Beats co-founder Jimmy Iovine likely to resign as Chairman of Interscope
When the Apple-Beats acquisition goes through (and it seems it already has, but not formally), hip-hop star Dr. Dre will be taking up an executive position within the tech giant’s organization. The same goes for Beats co-founder Jimmy Iovine, according to people familiar with the matter.The Wall Street Journal has it on file from trusty sources that “as Apple completes a deal to buy headphone and streaming-service company Beats Electronics LLC from Mr. Iovine and his co-founder, rap star Dr. Dre, both men are likely to take senior positions with the Cupertino, Calif., tech company [...] commuting from the Los Angeles area to Silicon Valley—or meetings [sic] elsewhere—as needed.”
In other words, don’t expect Dre to come clean shaven every morning in an office set up just for him at 1 Infinite Loop, Cupertino, California. Best he can do is honor Apple with his presence only for important initiatives.
Dr. Dre likely won’t lead any technical meetings either, but you can expect Apple to put him on stage for the iWatch unveiling, or whatever the company has in store for us this year that leverages Beats Electronics technologies. After all, his status in the music industry is part of the reason Apple had to shell out several billion dollars to engulf Beats. So it makes sense for the Mac maker to try and capitalize on that.
As for Beats co-founder Jimmy Iovine, he is likely to resign as Chairman of music label Interscope.
While the acquisition remains to be announced formally, we have every bit of indication that the deal has indeed passed through. A one-minute clip shot by Tyrese Gibson at Dre’s studio shows an ecstatic Dre who now calls himself “The first billionaire in hip hop.” In the video, Tyrese himself is also heard stressing that Dre has just entered the “billionaire boys club.”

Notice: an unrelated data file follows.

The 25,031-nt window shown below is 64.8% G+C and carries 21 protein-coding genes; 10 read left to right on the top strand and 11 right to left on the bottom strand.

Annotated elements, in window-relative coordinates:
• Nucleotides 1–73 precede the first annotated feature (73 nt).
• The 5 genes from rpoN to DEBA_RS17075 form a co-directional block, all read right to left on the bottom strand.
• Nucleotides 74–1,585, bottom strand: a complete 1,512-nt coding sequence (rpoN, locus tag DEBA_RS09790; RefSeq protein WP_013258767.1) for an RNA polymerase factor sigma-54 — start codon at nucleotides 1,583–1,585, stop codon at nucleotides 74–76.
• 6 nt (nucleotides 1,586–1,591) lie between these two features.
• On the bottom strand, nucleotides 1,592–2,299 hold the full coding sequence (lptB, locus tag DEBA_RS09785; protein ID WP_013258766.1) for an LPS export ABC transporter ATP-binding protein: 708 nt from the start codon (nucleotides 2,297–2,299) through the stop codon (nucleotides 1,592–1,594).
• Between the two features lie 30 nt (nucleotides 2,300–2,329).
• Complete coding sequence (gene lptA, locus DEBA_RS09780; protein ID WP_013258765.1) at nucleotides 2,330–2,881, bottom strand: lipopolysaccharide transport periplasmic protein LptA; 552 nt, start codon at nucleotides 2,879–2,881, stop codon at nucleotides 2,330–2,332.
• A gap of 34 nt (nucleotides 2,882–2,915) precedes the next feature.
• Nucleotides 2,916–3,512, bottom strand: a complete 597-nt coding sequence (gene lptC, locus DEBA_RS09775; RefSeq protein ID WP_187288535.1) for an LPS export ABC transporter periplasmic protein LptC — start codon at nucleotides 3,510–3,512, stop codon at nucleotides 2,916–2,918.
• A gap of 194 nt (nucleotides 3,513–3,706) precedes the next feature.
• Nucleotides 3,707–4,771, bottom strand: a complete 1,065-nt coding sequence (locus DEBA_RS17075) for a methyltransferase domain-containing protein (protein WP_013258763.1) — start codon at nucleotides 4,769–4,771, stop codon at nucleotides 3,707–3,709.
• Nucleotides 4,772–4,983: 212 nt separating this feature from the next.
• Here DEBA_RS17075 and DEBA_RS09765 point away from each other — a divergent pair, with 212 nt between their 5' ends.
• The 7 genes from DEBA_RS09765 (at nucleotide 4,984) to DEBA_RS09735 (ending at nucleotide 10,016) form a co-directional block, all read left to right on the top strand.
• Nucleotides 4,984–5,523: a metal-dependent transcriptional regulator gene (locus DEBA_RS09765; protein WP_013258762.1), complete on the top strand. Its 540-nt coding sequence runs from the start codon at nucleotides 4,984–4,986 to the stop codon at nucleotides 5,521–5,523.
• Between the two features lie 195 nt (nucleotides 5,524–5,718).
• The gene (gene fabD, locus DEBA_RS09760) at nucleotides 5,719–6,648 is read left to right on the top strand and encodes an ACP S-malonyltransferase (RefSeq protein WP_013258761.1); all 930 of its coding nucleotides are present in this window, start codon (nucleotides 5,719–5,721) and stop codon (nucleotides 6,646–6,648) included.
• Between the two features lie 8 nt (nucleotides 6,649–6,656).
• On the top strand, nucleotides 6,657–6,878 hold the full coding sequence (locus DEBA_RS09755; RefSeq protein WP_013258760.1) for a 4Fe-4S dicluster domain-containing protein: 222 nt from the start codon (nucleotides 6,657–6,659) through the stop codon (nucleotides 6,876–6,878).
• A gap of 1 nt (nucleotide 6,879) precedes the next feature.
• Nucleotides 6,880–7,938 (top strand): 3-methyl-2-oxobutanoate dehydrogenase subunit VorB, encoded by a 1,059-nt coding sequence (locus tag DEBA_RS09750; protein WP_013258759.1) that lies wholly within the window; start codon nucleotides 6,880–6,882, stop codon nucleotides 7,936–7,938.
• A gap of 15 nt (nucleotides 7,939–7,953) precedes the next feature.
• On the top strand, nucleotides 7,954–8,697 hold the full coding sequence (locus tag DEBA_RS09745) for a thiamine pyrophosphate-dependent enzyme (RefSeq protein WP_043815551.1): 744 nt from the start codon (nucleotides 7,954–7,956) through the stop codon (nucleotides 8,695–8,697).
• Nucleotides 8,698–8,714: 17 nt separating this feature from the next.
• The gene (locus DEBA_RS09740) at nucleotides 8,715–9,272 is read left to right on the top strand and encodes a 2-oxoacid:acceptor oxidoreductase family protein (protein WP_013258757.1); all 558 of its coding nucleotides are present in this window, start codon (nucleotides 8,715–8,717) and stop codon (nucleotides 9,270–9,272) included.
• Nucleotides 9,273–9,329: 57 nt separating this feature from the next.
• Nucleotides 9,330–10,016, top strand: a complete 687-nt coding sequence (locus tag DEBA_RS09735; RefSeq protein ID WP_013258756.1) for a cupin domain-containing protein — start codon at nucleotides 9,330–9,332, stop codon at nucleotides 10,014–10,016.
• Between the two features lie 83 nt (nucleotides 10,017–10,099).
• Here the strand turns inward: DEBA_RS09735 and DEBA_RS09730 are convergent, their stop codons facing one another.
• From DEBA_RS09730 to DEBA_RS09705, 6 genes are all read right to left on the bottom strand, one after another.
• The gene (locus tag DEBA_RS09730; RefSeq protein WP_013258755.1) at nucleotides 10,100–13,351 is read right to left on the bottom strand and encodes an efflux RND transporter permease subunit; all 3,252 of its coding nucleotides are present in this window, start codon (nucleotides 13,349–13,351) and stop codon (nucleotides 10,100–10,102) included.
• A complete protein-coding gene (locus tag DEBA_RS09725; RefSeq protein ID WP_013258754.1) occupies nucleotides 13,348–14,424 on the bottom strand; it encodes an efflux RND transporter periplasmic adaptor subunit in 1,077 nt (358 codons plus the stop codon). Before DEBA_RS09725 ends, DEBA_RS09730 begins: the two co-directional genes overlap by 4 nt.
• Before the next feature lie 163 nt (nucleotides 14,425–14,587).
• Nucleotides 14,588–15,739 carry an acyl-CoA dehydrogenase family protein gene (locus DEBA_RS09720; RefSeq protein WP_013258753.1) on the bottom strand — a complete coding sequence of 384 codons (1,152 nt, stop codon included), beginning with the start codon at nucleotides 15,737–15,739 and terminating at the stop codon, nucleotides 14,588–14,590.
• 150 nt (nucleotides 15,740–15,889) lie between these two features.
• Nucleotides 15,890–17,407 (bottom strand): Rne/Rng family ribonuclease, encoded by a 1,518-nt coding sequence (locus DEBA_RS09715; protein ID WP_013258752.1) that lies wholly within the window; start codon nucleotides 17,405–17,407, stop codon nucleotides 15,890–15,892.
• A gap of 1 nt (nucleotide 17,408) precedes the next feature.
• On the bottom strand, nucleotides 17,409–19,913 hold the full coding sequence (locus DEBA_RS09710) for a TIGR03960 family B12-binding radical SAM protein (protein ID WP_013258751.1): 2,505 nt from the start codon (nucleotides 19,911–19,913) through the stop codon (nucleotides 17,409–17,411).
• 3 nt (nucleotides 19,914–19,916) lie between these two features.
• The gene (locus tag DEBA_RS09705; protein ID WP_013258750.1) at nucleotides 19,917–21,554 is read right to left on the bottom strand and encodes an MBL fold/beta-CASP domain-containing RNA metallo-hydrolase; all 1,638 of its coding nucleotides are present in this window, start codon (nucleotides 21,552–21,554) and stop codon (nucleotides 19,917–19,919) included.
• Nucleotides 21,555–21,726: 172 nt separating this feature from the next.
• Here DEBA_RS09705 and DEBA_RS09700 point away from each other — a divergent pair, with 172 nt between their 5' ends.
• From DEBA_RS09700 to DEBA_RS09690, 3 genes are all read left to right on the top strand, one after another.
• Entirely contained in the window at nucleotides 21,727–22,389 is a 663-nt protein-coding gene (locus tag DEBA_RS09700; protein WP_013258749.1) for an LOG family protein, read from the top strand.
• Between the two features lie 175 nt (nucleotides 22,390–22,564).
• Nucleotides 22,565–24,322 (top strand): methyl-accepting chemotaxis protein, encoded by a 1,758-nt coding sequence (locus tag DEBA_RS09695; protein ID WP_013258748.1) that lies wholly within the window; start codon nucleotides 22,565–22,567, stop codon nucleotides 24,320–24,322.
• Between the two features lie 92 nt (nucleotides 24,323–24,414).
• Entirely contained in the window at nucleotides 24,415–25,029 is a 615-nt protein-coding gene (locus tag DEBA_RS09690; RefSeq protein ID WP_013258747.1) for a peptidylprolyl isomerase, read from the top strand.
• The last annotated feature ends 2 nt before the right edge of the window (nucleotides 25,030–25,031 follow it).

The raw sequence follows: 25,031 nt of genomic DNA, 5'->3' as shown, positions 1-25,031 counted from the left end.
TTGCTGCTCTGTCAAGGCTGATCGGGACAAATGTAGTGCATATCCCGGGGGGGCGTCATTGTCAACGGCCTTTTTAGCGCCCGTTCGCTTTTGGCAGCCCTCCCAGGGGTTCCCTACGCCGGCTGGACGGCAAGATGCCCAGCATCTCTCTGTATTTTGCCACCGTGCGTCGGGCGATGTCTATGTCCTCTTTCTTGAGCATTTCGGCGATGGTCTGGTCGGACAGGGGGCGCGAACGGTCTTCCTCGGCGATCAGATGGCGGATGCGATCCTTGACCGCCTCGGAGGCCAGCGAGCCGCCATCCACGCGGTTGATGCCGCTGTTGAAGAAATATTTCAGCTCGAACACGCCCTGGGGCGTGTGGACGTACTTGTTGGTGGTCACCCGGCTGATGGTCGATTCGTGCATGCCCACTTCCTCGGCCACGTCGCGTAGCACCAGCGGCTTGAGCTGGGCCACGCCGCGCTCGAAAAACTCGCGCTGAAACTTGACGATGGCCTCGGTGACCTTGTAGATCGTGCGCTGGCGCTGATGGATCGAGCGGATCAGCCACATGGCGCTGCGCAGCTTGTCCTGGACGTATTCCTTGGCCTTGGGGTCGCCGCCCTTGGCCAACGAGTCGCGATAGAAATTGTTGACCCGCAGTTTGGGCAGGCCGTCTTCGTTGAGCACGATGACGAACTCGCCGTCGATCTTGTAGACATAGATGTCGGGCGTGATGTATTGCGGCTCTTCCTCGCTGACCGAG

Wall Street analysts were baffled to hear the news that Apple had paid such a huge sum of cash to acquire Beats Electronics, with one prominent figure from Piper Jaffray noting, “We are struggling to see the rationale behind this move.”
Gene Munster, the firm’s leading Apple analyst, wrote in a note to clients Thursday evening, “Beats would of course bring a world class brand in music to Apple, but Apple already has a world class brand and has never acquired a brand for a brand's sake (i.e., there are no non-Apple sub-brands under the company umbrella). Separately, we are not aware of any intellectual property within Beats that would drive the acquisition justification beyond the brand.” Munster hadn’t had the chance to see the aforementioned video at the time he issued his research note.